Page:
Watch Out for These OTC Medications If You Have Heart Disease or Hypertension
Posted on 16th April 2018

a woman experiencing painIf you have heart disease or hypertension, some over the counter medications could make your heart work harder than normal and raise your blood pressure. You must either use these medicines with caution or avoid taking them, advises an experienced pharmacist from a reputable pharmacy in Texas. These over the counter medications include the following:

  • Sinus and cold medicines with phenylephrine, pseudoephedrine, oxymetazoline raise blood pressure. Because plenty of medicines for treating flu, cold, sinus, and cold symptoms have one or more of these ingredients, it’s imperative that consult your pharmacist first before taking them. Your pharmacist might recommend a more suitable alternative that would be safer for your specific circumstances.
  • Anti-inflammatory drugs including naproxen and ibuprofen might be very effective in easing pain, but could raise blood pressure as well. Also, if you suffer from heart disease, they could cause fluid retention, which in turn could lead to breathing difficulties.
  • Dietary supplements, herbs, and even vitamins must be used with ample caution. Before taking these, you need to consult your pharmacist or doctor first, especially if you have an underlying health issue and are taking medications for it. They would review if these products could get in the way of your prescription medications’ effectiveness or cause potential drug interactions. Among the most common supplements that have been found to increase heart rate and blood pressure include caffeine, gingko, chondroitin, ginseng, dong quai, licorice, glucosamine, goldenseal, saw palmetto, jimson weed, Yohimbe, St. John’s wort, and ephedra.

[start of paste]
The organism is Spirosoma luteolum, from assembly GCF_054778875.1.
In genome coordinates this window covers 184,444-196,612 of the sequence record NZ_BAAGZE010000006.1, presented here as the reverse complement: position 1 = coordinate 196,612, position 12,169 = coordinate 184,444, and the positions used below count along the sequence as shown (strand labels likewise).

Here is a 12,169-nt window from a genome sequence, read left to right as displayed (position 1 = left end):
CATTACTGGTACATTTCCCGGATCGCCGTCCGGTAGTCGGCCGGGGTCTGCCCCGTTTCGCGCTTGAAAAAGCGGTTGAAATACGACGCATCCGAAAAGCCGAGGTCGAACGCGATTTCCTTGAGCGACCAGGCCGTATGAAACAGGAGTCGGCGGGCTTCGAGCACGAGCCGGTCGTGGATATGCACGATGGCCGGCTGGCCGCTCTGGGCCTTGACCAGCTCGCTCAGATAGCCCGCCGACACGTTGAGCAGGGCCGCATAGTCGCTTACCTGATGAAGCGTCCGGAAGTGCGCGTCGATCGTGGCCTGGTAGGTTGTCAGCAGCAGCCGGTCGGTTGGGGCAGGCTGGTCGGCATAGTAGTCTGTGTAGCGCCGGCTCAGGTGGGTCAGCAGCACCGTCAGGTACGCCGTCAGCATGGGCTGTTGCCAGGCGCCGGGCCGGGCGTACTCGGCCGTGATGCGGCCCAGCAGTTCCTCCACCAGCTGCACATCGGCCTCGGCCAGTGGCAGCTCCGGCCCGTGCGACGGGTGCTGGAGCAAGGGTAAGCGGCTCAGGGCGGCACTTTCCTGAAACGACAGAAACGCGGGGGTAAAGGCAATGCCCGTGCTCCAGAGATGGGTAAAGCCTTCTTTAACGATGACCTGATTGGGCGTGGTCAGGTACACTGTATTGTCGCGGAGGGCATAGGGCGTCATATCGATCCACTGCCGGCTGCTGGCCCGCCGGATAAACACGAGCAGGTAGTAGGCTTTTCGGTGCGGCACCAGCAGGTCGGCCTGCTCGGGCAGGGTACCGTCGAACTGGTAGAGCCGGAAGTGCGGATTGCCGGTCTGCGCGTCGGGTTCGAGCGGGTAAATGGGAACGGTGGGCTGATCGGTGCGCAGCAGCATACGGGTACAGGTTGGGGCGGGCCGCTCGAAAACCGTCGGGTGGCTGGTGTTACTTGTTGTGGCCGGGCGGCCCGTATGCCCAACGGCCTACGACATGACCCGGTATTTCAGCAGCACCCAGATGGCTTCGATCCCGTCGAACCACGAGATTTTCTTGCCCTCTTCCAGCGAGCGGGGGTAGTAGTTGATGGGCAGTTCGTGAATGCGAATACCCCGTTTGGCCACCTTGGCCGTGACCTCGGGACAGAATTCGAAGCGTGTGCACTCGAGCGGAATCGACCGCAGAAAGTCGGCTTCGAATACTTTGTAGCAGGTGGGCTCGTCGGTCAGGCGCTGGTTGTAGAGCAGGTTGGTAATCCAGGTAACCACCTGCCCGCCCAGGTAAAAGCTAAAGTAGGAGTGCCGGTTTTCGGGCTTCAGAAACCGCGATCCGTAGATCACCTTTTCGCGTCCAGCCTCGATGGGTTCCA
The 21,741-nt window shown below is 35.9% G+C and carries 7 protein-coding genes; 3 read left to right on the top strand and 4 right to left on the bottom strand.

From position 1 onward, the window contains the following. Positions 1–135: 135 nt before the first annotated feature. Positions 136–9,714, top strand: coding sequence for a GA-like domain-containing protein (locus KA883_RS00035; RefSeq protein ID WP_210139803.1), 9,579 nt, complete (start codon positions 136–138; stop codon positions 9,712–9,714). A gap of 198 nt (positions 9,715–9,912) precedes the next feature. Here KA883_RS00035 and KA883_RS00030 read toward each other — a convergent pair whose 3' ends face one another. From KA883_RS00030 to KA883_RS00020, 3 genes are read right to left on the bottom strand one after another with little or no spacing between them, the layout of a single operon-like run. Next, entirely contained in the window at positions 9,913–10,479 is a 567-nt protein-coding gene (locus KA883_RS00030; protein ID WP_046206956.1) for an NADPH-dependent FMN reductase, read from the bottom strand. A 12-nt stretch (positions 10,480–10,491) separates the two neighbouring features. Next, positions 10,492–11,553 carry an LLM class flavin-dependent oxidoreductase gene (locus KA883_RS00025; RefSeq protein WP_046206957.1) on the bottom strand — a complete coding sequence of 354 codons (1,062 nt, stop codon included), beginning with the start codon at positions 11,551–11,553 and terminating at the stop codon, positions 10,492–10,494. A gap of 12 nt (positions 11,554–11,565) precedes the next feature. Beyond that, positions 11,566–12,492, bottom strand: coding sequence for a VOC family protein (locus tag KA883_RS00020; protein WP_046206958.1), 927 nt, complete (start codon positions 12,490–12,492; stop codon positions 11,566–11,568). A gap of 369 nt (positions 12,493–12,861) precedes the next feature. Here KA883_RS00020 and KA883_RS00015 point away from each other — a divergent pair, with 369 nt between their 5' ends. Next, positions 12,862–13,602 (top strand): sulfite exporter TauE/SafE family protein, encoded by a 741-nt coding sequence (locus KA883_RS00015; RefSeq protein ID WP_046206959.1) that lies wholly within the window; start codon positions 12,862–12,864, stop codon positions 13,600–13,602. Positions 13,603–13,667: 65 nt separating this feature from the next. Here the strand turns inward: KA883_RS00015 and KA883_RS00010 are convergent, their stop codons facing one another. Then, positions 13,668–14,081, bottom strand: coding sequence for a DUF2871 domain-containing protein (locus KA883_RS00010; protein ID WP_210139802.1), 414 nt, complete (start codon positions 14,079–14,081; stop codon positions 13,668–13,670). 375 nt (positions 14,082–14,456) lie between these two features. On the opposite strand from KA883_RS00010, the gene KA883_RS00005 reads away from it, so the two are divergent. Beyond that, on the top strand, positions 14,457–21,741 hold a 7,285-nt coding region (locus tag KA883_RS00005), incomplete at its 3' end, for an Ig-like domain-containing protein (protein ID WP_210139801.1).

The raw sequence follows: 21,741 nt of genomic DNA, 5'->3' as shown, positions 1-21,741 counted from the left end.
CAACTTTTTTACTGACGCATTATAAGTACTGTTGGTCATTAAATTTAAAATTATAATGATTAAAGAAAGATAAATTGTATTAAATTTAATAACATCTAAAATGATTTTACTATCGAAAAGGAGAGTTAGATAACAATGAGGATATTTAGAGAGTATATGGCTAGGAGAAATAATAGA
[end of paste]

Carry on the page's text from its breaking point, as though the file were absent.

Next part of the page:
• Some Suppositories and hemorrhoid creams might have phenylephrine that could enter the bloodstream through your skin, which could then increase your blood pressure.
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When in doubt, always consult your doctor or trusty pharmacist before buying and taking OTC medications. These professionals know your medical history and which drugs you’re currently taking. When consulting with them, always bring a list of all medicines, OTC and/or prescriptions. Also, if at all possible, it’s best that you fill your medications in only one pharmacy. Your pharmacist would be able to check for potential side effects and drug interactions and help you choose a safer OTC alternative for your symptoms.